And people with a calling – a purpose attached to their work – are happiest of all. Entrepreneurs in this category are doing it for more than just money. It can be exactly the same work but their mindset changes everything. Work is fulfilling – the income is an added (if necessary) bonus. It’s not just because of the external reward, but helps the greater good. It draws on their personal strengths. They show pride in what they do. And as a result, they often work harder and longer. Their income and promotion opportunities are often greater. And it satisfies two of their six human needs – growth and contribution.
so, is it time to dust off the CV?
Well, it could be. But doesn't have to be. The great thing is that you don’t need to change your work to reap the benefits. Unhappy employees, CEOs and entrepreneurs can improve their work without quitting. Without needing to do an “Eat, Pray, Love” grand tour. Cleaners can see their work as a calling. And a doctor who currently sees his work as a job can change it in a heartbeat (with a corresponding increase in patient care).
Language gives rise to focus and vice versa. Let’s take two high school cleaners.
- Bob calls his work a job. His is small picture thinking. Bob focuses only on the mess he has to clean up. He begrudges every moment and every mess he has to clean up. As a result, Bob is generally grumpy. The students and teachers don’t respond well to him.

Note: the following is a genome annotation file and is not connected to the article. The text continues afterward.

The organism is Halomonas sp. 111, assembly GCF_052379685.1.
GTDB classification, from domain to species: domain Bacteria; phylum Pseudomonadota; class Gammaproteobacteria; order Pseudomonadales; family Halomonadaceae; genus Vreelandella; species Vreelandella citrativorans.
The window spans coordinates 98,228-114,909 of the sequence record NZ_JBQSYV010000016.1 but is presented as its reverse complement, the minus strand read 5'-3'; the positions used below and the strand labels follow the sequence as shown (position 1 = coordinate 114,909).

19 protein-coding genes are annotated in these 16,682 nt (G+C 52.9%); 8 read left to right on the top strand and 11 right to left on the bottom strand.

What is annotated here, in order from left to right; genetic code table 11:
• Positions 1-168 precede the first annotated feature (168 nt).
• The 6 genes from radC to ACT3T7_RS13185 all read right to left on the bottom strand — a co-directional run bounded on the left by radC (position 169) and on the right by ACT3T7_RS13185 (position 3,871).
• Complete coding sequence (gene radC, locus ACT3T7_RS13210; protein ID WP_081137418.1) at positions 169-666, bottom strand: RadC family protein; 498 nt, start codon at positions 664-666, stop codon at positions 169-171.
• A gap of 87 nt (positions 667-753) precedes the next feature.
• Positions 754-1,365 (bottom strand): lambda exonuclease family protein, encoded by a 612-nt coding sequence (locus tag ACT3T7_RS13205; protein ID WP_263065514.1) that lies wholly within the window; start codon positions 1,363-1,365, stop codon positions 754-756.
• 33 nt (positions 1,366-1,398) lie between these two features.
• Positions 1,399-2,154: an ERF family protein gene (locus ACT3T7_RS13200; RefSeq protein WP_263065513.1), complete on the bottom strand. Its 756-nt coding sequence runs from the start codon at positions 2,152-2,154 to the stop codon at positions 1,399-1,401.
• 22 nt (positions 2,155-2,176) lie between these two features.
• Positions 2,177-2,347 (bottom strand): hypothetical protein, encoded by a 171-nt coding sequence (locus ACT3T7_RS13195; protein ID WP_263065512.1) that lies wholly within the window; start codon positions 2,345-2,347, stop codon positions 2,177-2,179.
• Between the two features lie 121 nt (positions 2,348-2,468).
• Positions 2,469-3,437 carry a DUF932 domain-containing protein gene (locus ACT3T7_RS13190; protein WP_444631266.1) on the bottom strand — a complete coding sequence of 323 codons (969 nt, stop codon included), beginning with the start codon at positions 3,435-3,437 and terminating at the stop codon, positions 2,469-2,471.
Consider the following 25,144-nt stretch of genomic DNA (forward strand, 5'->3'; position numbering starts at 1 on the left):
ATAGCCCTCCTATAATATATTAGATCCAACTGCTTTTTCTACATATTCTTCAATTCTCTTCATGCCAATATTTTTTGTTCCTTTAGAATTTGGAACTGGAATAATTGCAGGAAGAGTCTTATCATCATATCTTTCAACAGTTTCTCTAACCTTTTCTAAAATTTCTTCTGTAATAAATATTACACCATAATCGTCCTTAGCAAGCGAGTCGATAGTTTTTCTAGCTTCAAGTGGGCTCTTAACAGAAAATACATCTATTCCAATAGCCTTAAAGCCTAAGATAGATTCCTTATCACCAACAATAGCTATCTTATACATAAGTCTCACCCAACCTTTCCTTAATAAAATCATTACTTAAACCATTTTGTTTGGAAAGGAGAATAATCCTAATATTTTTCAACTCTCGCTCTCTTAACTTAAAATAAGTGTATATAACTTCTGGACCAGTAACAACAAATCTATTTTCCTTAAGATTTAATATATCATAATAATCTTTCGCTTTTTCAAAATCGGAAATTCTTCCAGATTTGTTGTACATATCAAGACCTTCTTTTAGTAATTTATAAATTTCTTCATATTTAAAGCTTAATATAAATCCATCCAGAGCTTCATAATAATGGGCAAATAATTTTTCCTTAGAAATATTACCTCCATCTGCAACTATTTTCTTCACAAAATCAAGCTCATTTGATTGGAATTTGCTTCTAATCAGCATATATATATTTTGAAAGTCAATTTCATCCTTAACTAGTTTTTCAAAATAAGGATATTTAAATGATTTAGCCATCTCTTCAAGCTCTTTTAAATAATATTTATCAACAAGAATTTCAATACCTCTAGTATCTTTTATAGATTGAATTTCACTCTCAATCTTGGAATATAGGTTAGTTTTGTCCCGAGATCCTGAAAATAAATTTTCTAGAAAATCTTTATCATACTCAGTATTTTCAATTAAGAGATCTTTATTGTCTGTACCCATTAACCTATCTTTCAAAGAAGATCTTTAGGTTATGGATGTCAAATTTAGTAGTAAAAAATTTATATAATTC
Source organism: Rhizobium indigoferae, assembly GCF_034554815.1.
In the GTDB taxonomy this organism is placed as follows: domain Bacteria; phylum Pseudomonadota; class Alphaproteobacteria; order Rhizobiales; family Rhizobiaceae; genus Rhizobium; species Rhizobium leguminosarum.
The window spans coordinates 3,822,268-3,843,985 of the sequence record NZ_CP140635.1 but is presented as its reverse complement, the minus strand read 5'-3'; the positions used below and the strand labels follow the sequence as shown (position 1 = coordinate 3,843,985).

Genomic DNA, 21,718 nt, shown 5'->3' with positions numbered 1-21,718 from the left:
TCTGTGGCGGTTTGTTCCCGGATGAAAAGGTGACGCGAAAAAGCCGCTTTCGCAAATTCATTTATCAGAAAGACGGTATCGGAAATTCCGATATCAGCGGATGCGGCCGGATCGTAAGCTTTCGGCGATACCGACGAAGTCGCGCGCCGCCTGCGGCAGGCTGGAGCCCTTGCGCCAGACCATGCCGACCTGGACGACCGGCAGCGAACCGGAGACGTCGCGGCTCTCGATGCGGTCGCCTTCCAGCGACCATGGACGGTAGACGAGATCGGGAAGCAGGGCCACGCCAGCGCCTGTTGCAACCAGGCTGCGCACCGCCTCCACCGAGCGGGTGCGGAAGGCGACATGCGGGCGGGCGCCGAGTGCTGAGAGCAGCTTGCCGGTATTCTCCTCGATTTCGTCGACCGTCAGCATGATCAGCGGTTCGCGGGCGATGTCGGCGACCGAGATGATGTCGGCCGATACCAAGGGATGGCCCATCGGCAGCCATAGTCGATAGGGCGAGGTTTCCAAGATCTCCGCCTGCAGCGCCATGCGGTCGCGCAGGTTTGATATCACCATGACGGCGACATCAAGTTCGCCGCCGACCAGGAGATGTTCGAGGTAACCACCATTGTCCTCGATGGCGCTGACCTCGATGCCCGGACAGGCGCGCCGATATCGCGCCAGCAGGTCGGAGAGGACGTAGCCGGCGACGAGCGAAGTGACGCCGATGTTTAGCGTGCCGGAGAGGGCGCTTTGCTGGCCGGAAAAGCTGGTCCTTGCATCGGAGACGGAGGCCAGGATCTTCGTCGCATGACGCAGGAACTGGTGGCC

- John sees his work as a calling. He focuses on how he can make a better environment for the students. His is bigger picture thinking. A clean environment makes for happy students. Which makes for easier study. Which will lead to a great future for this and the next generation. John says he is “making a better world, one mop at a time”. He has regular interactions with the students and teachers. He enjoys his day.
No prizes for guessing which one will be happier outside of work too. Their mindset dictates their job satisfaction. Their sense of fulfilment. And that affects their relationships outside of work too.
so how can Bob change things?
Simple really - a change in mindset is all it takes. And you can do it too. You can do this yourself, as can your colleagues, employees and families.
Just ask yourself a few questions:
- What do I currently call my work?
- Is it empowering me? Is it small or big picture thinking?
- What’s really good about this that I’m not currently seeing?
- What joy can I find in what I already do?
- What can I be grateful for? What does my work enable me to do?
- What pleasure already exists in what I do?
- If I was describing my work to entice a new employee to join the staff, what elements would I highlight? What words would I use?
- Who do I help in my work? Who else am I helping, indirectly?
- Who can I help more in my work?
- What personal attributes do I already have that I’m not using in my job, but could use?
And if you know your Big Why (your purpose)
- How can my work be aligned to my Big Why?
And then pick a word you will use to language your experience to yourself and others. One that embodies all the good stuff. Think big picture.
So, over to you … how do you choose to describe your work?
PS For me, my work is my passion. I love it!
* Research conducted by A Wrzesniewski, C McCauley, P Rozin and B Schwartz (1997): Jobs, careers and callings: People’s relations to their work.